Correction to This Article
This review incorrectly quoted Helene Cooper as referring to her "Country sister" in the book "The House at Sugar Beach." In Liberia, "Country" is a derogatory term for indigenous Liberians. Cooper does not refer to her sister that way in the book.
A journalist returns to Africa to find her "Country sister."

Reviewed by Wendy Kann
Sunday, August 31, 2008


In Search of a Lost African Childhood

By Helene Cooper

Simon & Schuster. 354 pp. $25

On Feb. 6, 1820, the American Colonization Society, an incongruous mix of mostly Quakers and slaveholders, dispatched a ship from New York Harbor in a bold experiment to repatriate 88 freeborn blacks to Africa's steamy west coast. When the vessel arrived at its destination a few months later, its passengers, far from being welcomed, were regarded with hostile suspicion by a native population still ruthlessly plying the slave trade. For two years, the increasingly ragged immigrants trolled that shore, burying their brethren in one malarial swamp after another until Elijah Johnson, a former U.S. soldier, finally stood on a tiny island that offered neither shelter nor fresh water and refused to move. A country called Liberia was founded.

Helene Cooper, formerly with the Wall Street Journal and now diplomatic correspondent for the New York Times, is Elijah Johnson's great-great-great-great-granddaughter. The House at Sugar Beach is her dramatic memoir of Liberia in the years preceding and after its savage revolution in 1980. Along with other descendants of freed black colonists, Cooper's family formed an elite firmly in control of Liberia's wealth and government. They were known as Congo people. The indigenous African tribes, which made up 95 percent of the Liberian population, subsisted in poverty. They were called Country people.

When Cooper was 8, her father moved the family from the relative safety of Congo Town, a suburb of the capital Monrovia, to a three-storied mansion 11 miles out of the city on an isolated stretch called Sugar Beach. Their new house had five acres of lawn, central air conditioning and solid marble floors. It also had a toy room, playroom, recreation room, bar, sunken lounge and music room complete with a rock-faced wall and a baby grand piano overlooking the sea.

At Sugar Beach, Cooper was fearful of the deep African night. Buried under bedclothes in her new pink bedroom, she whimpered until her exhausted parents finally summoned a Country girl to keep her company, apparently standard practice in that society. Soon a bewildered, bowlegged 11-year-old named Eunice Bull, skinny and stuttering, was obligingly delivered to the estate. She ran away from her new foster home twice, but each time her destitute mother dragged her back. "In Liberia in 1974, it was the chance of a lifetime to leave a poor Country family and move in with the Coopers," the author tells us.

The Coopers were very good to Eunice. Sort of. They educated her, but not at their own daughters' expensive school; they provided her with fashionable clothes, but didn't take her on the family vacations to Spain. When Liberia exploded in violence in 1980, rebel solders gang-raped Cooper's mother in the house at Sugar Beach. They publicly executed her uncle, a member of the Liberian cabinet. The Coopers, along with most Congos, fled as Liberia spiraled into a maelstrom of unimaginable terror. They did not take Eunice with them.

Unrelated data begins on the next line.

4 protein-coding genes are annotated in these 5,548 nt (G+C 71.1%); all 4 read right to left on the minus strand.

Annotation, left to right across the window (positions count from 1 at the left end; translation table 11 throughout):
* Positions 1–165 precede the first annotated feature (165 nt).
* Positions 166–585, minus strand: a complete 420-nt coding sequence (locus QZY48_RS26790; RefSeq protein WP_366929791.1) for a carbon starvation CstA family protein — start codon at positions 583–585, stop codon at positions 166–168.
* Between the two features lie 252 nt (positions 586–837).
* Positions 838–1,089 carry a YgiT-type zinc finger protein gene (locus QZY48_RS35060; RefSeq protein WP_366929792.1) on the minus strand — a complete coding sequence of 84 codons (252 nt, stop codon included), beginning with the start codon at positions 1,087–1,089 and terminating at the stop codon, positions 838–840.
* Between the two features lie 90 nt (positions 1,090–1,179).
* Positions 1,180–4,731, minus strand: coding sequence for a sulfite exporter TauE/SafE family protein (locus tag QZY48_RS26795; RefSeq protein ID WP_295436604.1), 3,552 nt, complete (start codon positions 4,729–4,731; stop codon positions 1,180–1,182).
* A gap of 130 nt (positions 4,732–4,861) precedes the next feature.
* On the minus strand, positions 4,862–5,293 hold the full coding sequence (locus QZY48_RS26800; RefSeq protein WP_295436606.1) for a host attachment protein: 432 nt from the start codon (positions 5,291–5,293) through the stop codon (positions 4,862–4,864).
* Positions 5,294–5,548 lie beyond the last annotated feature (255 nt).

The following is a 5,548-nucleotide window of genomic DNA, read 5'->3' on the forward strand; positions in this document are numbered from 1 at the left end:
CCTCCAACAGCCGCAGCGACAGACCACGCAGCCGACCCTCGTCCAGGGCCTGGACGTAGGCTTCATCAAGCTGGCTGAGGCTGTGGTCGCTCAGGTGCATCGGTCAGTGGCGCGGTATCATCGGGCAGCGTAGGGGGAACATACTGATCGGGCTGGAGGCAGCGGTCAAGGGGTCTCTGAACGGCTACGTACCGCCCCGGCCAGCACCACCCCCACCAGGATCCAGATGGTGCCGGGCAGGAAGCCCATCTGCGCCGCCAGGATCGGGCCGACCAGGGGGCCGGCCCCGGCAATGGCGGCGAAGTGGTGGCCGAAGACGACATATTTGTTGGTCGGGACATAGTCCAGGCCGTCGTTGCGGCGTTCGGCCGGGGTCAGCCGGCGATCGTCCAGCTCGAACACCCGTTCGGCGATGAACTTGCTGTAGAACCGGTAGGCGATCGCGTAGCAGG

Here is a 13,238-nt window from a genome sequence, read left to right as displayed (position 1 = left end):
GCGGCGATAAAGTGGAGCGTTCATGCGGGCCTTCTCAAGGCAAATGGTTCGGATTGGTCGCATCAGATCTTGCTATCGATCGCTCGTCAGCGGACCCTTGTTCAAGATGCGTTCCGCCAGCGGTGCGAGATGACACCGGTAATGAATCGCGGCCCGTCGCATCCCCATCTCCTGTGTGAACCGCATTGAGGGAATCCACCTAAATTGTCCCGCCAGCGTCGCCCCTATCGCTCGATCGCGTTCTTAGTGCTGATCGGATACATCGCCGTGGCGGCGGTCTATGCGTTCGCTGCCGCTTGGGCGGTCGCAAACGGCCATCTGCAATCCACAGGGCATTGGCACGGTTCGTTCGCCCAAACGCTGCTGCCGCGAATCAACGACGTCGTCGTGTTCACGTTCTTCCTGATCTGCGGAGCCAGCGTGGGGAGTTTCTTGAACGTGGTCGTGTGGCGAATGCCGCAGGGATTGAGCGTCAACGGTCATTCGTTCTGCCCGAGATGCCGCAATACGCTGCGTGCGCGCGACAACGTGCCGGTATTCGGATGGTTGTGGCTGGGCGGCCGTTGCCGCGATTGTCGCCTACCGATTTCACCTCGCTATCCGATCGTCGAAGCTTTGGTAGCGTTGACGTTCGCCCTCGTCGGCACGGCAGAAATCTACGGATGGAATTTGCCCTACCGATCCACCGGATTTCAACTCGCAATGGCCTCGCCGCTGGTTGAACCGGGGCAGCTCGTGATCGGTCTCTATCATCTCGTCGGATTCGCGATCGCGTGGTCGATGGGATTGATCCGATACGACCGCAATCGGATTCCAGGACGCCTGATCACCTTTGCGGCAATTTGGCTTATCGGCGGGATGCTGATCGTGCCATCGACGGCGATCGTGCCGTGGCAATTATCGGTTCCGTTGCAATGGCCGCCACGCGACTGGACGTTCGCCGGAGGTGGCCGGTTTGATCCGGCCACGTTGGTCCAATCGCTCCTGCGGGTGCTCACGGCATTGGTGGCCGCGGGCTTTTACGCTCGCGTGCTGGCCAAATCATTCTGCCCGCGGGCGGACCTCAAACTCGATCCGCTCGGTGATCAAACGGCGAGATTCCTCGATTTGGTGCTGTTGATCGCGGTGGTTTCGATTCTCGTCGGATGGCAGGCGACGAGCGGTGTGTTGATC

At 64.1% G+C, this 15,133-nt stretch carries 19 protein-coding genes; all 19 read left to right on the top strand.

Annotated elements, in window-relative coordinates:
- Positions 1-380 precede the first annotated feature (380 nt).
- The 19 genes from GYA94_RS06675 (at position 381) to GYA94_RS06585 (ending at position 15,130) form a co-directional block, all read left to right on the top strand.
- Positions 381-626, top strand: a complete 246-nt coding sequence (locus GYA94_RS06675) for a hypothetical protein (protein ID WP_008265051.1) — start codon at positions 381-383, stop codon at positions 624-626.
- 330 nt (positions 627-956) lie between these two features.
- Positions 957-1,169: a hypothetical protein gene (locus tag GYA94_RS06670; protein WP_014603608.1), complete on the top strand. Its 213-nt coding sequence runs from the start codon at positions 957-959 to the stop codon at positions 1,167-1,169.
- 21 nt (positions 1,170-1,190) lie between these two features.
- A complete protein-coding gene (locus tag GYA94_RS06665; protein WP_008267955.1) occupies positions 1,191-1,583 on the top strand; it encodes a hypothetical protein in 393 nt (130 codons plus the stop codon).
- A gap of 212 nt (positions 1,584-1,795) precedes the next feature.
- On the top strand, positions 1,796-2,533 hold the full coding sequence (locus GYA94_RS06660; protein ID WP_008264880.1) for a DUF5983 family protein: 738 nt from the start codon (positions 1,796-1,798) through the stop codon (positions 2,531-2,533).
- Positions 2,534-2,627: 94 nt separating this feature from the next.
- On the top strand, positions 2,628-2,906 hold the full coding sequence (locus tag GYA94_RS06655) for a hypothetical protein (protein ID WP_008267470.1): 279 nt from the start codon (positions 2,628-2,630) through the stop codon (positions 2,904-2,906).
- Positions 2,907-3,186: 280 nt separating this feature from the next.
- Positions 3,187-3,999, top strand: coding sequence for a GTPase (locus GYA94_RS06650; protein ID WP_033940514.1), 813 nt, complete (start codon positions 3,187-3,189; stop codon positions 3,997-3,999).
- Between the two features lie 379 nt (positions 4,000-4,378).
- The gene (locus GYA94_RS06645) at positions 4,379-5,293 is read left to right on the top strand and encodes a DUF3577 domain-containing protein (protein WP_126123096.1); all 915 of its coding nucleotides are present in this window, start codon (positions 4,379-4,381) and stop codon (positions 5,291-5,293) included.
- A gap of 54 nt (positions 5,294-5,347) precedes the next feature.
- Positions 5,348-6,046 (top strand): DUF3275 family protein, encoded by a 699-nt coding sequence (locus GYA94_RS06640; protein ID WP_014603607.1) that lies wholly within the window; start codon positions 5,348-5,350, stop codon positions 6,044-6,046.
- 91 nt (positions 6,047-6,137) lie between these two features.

Helene Cooper went on to become a renowned American journalist, peering into practically every corner of the world but the land of her forefathers. It was only 23 years later, after a narrow escape as an embedded reporter in Iraq -- "what a stupid place to die. What a stupid war to die in," she found herself thinking -- that she had an epiphany and returned to Liberia to reclaim her childhood and reunite with her "Country sister."

The House at Sugar Beach is the result: a brilliant spotlight on a land too long forgotten. Through Cooper, we breathe Liberia's coal smoke and fish-tangy air; we taste its luscious palm butter on rice and hear the charming patter of Liberian English. We trot to church, to the family plantation and to Grandma's house. Cooper is tongue-in-cheek about Congo excesses but sometimes skimpy on context. I had to look up the proportion of Congo to Country people, for example. Also, her often-confessed tendency to fasten on minutiae ("papering over a seismic moment in my life by focusing on the superficial," she calls it) works against narrative drive. As a white Zimbabwean, I am painfully familiar with how we old colonials tend to turn away. Sometimes it seems the only antidote to terror, wrenching loyalties and unspeakable guilt. Still, looking, really looking, might have added a level of emotional impact that this memoir doesn't quite reach.

Eunice, on the other hand, seems to see with crystal clarity. When Cooper finally finds her in ruined Liberia, the adopted sister damns their relationship with faint praise: "Y'all were a good Congo group," she says. The throwaway observation had to have hurt. Cooper, I am certain, would join me in a fervent hope that the cruel distinctions between "groups" in Africa will one day vanish. Then, perhaps, our common humanity will be the only thing that counts. ยท

Wendy Kann is the author of a memoir, "Casting with a Fragile Thread: A Story of Sisters and Africa."

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